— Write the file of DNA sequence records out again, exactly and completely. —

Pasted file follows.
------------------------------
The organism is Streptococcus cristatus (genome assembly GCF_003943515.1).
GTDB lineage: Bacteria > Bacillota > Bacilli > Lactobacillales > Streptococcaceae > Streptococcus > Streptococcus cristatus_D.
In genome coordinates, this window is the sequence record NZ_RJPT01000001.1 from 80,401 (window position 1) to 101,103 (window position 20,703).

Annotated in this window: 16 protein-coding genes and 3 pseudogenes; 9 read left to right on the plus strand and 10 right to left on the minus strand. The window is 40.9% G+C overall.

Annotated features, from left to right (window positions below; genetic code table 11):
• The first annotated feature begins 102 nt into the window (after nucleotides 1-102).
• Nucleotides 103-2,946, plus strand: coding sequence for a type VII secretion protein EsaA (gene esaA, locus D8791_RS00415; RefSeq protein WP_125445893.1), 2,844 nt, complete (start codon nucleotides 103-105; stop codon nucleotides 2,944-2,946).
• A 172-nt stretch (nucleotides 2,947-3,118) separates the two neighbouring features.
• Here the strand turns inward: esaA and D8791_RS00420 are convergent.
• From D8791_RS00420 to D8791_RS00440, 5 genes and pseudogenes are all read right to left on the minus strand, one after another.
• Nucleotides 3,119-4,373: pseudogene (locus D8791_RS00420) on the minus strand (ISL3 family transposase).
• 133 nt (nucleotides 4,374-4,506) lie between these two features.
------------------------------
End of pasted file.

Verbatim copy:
The organism is Streptococcus cristatus (genome assembly GCF_003943515.1).
GTDB lineage: Bacteria > Bacillota > Bacilli > Lactobacillales > Streptococcaceae > Streptococcus > Streptococcus cristatus_D.
In genome coordinates, this window is the sequence record NZ_RJPT01000001.1 from 80,401 (window position 1) to 101,103 (window position 20,703).

Annotated in this window: 16 protein-coding genes and 3 pseudogenes; 9 read left to right on the plus strand and 10 right to left on the minus strand. The window is 40.9% G+C overall.

Annotated features, from left to right (window positions below; genetic code table 11):
• The first annotated feature begins 102 nt into the window (after nucleotides 1-102).
• Nucleotides 103-2,946, plus strand: coding sequence for a type VII secretion protein EsaA (gene esaA, locus D8791_RS00415; RefSeq protein WP_125445893.1), 2,844 nt, complete (start codon nucleotides 103-105; stop codon nucleotides 2,944-2,946).
• A 172-nt stretch (nucleotides 2,947-3,118) separates the two neighbouring features.
• Here the strand turns inward: esaA and D8791_RS00420 are convergent.
• From D8791_RS00420 to D8791_RS00440, 5 genes and pseudogenes are all read right to left on the minus strand, one after another.
• Nucleotides 3,119-4,373: pseudogene (locus D8791_RS00420) on the minus strand (ISL3 family transposase).
• 133 nt (nucleotides 4,374-4,506) lie between these two features.